Walden University is an accredited institution that has beenserving the higher education needs of professionals for more than45 years. Offered online, Walden’s doctoral degree programs aredesigned to provide a diverse community of career professionalswith the opportunity to transform themselves asscholar-practitioners so that they can effect positive socialchange.GENERAL SUMMARY:The Richard W. Riley College of Education and Leadership seeksdynamic, engaged, and supportive doctoral faculty research mentorsthat have strong communication and learning-relationship skills forthis part-time position in the Ph.D. in Education and Doctor ofEducation programs. Key responsibilities of this position are tofacilitate doctoral student learning during the dissertation anddoctoral capstone phase of their program and to engage and supportdoctoral students as emerging scholar-practitioners.These contributing, part-time faculty will be invited to serve aschairs and second members of dissertation committees within variousPh.D. in Education and Doctor of Education programs. Priority willbe given to those with K-12 and/or special educationexperience.What to expect as a Walden contributing faculty member:Faculty members educate Walden University students by effectivelyand proficiently using online technology and resources so thatknowledge, information, feedback, and critique are imparted to andshared with students in thoughtful, carefully formulated, wellwritten, and timely communications. This is accomplished in anenvironment that is respectful of student, the Faculty Member,Walden University, and the discipline in which the Faculty Memberis involved. Faculty Members are expected to adhere to all WaldenUniversity Faculty expectations, which are clearly set forth to theFaculty Member at the start of his/her employment with theUniversity.General Expectations Include:•Supportive engagement at all times – build positive rapport,openness, trust, mutual inquiry and listening to students to helpthem learn, discover and apply research skills.•Effective online communications to maintain teaching and socialpresence and to stimulatecritical thinking and “learning to learn” skills.Responsibilities of this position include: Committee Membership:This position is primarily to serve on dissertation committees.Committee chairs are assigned to committee-related research forumsand are expected to check and respond to students as required bythe faculty handbook and program policy.Doctoral Faculty Members must be appropriately credentialed,possess an earned degree from an accredited institution orrecognized by a country’s ministry of education in the disciplinebeing taught.EDUCATION & EXPERIENCE:Earned doctorate in education or a closely related field froman accredited university.K-12 and/or special education experience preferredExperience chairing dissertation committees to the completionof dissertation process.Candidates should possess a significant and current record ofprofessional contributions to the field of education. Record of thestudy of K-12 environments and/or special education isdesirable.Commitment to advocating for the learning and development needsof students earning their degrees in an eLearning environment.Teaching, advising and mentoring; commitment to the promotionof scholarly research; excellent leadership, communication, team,and human relations skills.May be invited to perform other duties and responsibilitiesthat management may deem necessary from time to time.Ideally, a candidate should be able to demonstrate:•Success at building effective student learning relationships thatsupport mutual inquiry and doctoral quality student progress andlearning outcomes. This includes the ability to provide clearexpectations and helping students “know what to do next”.•Strong servant leadership dispositions. This includes the abilityto listen carefully to students, and to be approachable andsupportive within Walden’s policies.•Strong time-management and co-project management skills.Ideally, a candidate should be strongly committed to:•Advocating for the learning and development needs of studentsearning their degrees in a distance learning environment.•Supporting the development of Walden University students to fosterpositive social change as scholar-practitioners.•Best practices in teaching, research, advising andmentoring.•The ongoing professional development of themselves asfaculty.•The willingness to perform other duties and responsibilities thatmanagement may deem necessary from time to time.Training:All new Faculty Members receive specific training from WaldenUniversity with respect to best practices in online learningfacilitation, doctoral mentoring, and effective supervision andreview of dissertations. They also receive socialization into theWalden University culture of quality, integrity, andstudent-learning centeredness and an orientation in their specificdegree program.Technology Proficiency/Requirements:Faculty members are expected to maintain a high level of technicalproficiency and have a strong commitment to learning newtechnologies. Faculty are required to have computer and softwareresources that enable effective delivery of academic services to adisbursed community of learners. The Faculty Member must be able touse Microsoft Office products, and must have reliable Internetaccess as well as alternate access as needed.TRAVEL:Some travel may be requested (maximally once perquarter). Serve as first or second member of dissertationcommittees.Will be asked to complete Walden- and program-based trainingbefore first assignment. Follow-up training will also be requiredby the university from time to time.May be asked to participate in program and university-basedresidencies.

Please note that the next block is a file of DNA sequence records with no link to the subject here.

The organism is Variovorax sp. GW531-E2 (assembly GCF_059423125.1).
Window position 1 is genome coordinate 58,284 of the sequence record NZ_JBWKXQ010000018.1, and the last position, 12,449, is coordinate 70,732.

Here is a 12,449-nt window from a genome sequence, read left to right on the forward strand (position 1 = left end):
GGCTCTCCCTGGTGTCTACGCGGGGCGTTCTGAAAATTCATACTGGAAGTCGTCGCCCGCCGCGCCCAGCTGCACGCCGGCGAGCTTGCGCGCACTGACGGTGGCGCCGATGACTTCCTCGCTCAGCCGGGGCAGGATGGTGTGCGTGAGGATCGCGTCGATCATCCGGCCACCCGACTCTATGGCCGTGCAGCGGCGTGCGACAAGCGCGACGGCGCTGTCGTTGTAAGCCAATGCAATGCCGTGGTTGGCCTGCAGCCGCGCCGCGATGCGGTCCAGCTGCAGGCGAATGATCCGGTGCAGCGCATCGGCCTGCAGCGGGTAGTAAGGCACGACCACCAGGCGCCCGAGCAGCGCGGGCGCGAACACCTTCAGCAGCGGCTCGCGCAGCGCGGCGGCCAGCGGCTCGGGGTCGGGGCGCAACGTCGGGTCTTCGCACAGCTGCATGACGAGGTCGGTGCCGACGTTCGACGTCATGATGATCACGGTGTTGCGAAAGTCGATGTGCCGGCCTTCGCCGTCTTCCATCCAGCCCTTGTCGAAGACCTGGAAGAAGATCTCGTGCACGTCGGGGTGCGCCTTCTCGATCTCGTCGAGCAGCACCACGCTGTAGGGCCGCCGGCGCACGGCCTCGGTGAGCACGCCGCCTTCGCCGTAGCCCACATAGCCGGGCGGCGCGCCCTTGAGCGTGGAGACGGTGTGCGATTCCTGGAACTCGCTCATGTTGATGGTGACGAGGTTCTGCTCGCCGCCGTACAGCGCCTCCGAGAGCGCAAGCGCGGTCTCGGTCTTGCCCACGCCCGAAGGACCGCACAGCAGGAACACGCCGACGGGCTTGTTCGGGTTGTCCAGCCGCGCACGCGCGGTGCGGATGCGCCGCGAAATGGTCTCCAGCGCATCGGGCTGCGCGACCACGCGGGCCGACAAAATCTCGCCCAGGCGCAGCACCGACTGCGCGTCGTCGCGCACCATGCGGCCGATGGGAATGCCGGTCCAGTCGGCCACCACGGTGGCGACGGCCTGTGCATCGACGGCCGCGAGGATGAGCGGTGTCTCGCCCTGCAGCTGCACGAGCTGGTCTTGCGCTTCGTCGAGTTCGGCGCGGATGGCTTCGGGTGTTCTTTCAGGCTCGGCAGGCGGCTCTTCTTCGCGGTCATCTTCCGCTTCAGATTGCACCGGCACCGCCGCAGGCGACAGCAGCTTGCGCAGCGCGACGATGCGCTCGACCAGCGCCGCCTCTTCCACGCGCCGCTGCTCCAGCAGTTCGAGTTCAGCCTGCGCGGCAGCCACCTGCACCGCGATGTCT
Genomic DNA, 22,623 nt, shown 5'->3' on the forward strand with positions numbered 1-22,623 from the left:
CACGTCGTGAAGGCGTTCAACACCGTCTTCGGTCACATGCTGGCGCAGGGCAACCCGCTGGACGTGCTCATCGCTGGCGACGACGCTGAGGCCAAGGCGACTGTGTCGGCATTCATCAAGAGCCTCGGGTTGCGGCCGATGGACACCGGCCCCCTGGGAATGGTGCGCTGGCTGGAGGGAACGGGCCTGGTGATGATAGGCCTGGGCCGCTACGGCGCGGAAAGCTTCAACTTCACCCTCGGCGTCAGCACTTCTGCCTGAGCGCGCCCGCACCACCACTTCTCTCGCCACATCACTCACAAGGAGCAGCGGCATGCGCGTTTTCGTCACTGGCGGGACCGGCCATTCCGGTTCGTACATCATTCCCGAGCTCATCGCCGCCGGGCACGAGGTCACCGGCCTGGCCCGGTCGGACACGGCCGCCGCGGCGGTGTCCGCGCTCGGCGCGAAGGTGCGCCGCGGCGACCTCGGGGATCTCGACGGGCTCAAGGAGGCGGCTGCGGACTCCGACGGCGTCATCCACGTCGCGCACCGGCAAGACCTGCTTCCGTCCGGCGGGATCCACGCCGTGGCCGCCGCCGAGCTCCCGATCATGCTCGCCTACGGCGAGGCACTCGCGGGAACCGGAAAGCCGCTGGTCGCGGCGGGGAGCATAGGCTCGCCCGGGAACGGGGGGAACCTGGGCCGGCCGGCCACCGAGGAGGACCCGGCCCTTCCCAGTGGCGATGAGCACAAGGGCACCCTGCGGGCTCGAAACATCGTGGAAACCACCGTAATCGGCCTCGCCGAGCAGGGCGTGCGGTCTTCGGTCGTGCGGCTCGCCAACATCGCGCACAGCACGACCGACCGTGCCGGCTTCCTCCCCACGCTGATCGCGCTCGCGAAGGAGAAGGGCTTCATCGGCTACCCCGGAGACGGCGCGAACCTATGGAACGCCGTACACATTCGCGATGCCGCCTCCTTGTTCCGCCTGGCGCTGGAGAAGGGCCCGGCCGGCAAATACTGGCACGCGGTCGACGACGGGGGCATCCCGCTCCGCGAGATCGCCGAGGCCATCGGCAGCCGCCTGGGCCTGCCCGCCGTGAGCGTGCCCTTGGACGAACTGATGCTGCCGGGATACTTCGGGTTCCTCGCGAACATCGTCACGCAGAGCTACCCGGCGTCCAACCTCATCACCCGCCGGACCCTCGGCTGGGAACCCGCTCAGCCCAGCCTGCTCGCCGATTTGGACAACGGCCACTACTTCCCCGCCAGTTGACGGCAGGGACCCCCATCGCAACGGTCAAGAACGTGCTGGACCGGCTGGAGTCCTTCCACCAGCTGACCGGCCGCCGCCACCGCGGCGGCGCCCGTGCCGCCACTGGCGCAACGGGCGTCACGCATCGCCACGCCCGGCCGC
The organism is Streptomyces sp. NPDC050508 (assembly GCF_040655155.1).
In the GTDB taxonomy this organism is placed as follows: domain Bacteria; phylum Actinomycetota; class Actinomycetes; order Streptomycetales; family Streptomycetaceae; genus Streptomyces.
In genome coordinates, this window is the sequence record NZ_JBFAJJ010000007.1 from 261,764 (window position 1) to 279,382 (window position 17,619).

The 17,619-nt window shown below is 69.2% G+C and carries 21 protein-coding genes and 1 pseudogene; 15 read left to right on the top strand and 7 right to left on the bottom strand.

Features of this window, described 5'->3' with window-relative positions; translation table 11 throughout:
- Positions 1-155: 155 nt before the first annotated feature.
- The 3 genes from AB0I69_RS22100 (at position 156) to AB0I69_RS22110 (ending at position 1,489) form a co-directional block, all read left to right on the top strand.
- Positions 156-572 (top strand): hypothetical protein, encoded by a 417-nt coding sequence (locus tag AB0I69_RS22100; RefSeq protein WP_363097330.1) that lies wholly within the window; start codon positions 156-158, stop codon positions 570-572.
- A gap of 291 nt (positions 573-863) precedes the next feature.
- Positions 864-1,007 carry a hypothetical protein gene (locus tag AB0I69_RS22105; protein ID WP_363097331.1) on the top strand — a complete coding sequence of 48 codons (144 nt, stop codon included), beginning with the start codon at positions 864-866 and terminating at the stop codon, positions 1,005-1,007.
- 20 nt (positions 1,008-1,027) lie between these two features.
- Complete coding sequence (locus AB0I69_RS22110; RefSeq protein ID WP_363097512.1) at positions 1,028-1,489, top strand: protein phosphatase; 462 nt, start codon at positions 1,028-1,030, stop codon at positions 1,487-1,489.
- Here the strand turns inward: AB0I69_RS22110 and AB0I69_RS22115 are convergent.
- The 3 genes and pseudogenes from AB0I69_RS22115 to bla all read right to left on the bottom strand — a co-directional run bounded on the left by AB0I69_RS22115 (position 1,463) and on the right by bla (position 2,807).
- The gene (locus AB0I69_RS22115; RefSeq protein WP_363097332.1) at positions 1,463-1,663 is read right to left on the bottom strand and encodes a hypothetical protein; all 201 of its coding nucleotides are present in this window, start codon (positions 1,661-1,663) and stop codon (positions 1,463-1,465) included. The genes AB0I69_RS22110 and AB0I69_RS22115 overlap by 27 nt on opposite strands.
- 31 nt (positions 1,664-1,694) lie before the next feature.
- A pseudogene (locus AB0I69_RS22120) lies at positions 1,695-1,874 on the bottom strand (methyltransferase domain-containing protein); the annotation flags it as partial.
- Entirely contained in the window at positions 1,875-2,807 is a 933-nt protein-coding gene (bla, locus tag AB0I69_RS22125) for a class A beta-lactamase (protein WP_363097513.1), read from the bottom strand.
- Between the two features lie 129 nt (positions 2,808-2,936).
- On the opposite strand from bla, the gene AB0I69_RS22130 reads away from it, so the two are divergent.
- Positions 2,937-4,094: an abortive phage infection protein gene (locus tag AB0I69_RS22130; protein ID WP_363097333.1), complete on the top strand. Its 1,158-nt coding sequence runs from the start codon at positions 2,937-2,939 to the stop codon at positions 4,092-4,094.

Lord Patten, Chancellor of Oxford University, has criticised the idea of imposing quotas on the admission of students, including BME students and those from economically disadvantaged backgrounds. He stated that any plan to introduce minimum numbers of students from diverse backgrounds would lower academic standards.Lord Patten made these comments following a Government proposal that would require all universities to publish data about the ethnicity, gender and socio-economic background of their students. This has been described by Jo Johnson, the minister for universities, as a “transparency revolution”.In response, members of Merton JCR, noting that only 13 per cent of students identify as BME, have proposed a motion to denounce the Chancellor’s comment and demand an apology.The motion called Patten’s comments “reprehensible insofar as they rely on the assumption that deliberately increasing the proportion of BME students at Oxford via quotas would entail a lowering standards, since it is clear that many highly capable students are turned away from Oxford every year, and that BME students are disproportionately rejected.”Ministers are also looking to improve transparency in other areas, including forcing universities to publish information about graduate employment and the number of contact hours for each of the courses they offer.In addition, the Queen’s speech to education given on Thursday, announced a bill making it easier for new universities to open. The bill also reforms funding to link it to the quality of teaching. Funding had previously been linked to the number of students.The increase in transparency has been cautiously welcomed by some students. Nermeen Hilton, a Balliol student, said, “I think that an increase in transparency in the higher education system would have a positive impact because it could discourage institutional prejudice. Having more information about the course and job prospects after graduation will definitely help people make better decisions about where they apply to.“However,” he continued, “the problem with universities publishing admissions data is it may lead to them trying to create the right statistics, rather than letting the best candidates in or actually addressing the underlying issues.”“Having more information about the course and job prospects will help people make better decisions”Nermeen HiltonDespite Lord Patten’s opposition to quotas, Oxford University has defended its own record on transparency. “Oxford has published detailed information on our access and admissions performance for two decades, and would welcome similar transparency across higher education,” a spokesperson told Cherwell.“We continue to make strong and sustained progress on access: For entry in 2016, the proportion of offers going to UK state school candidates rose to more than 59 per cent,” the University said. “The latest figures also show the University exceeding, meeting or making significant progress towards all four of its ambitious OFFA Access Agreement targets, including student numbers from schools with historically limited progression to Oxford, and students from neighbourhoods with low participation in higher education.”Lord Patten’s statement is the latest in a series of controversial statements made by the Chancellor, most recently in an article for Project Syndicate in which he claimed that universities in China and Hong Kong are facing threats from the government to free speech and their autonomy.